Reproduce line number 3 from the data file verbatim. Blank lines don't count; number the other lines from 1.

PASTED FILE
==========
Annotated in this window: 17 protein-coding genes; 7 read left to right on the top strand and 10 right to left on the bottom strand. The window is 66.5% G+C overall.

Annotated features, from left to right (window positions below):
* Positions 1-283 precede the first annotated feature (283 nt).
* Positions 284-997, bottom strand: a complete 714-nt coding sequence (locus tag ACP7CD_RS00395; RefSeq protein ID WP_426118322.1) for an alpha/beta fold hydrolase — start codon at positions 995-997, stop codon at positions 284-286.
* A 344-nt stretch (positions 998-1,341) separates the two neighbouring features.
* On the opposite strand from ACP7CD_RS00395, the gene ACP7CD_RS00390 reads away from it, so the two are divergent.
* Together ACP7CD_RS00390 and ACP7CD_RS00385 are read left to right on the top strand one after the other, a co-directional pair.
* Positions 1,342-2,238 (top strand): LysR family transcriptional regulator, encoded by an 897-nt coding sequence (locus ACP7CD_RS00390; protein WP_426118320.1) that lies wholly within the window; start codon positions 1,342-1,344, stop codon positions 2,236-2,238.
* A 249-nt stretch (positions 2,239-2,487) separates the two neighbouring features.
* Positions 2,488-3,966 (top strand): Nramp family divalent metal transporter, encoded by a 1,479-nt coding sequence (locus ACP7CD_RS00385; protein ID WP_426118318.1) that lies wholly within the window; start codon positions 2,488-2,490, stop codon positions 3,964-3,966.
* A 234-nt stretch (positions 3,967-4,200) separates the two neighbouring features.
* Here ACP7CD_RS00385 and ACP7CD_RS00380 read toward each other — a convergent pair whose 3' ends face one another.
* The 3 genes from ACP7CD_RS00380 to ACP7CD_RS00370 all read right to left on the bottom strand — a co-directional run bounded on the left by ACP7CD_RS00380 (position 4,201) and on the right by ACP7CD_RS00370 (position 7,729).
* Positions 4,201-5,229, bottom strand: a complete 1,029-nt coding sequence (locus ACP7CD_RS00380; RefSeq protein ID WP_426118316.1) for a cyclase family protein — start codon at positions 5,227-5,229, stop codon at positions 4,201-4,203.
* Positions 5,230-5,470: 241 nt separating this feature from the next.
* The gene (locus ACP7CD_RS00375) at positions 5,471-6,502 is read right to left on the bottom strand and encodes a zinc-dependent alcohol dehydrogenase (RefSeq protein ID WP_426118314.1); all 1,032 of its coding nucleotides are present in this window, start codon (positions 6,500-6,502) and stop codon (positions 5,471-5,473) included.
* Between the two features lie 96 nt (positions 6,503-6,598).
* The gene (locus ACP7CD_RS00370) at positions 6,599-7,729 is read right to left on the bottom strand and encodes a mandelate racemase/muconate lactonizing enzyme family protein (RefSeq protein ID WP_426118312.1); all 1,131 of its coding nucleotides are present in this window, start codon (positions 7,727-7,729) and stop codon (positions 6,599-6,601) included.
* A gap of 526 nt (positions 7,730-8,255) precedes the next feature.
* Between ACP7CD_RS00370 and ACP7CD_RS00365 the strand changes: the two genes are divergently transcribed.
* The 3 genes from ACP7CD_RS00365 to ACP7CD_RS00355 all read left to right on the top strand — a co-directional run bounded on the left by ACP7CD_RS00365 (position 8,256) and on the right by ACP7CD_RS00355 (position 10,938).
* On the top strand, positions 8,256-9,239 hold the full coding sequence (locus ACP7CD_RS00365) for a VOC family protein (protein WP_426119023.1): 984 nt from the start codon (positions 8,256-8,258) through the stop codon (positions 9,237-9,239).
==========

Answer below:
* Positions 1-283 precede the first annotated feature (283 nt).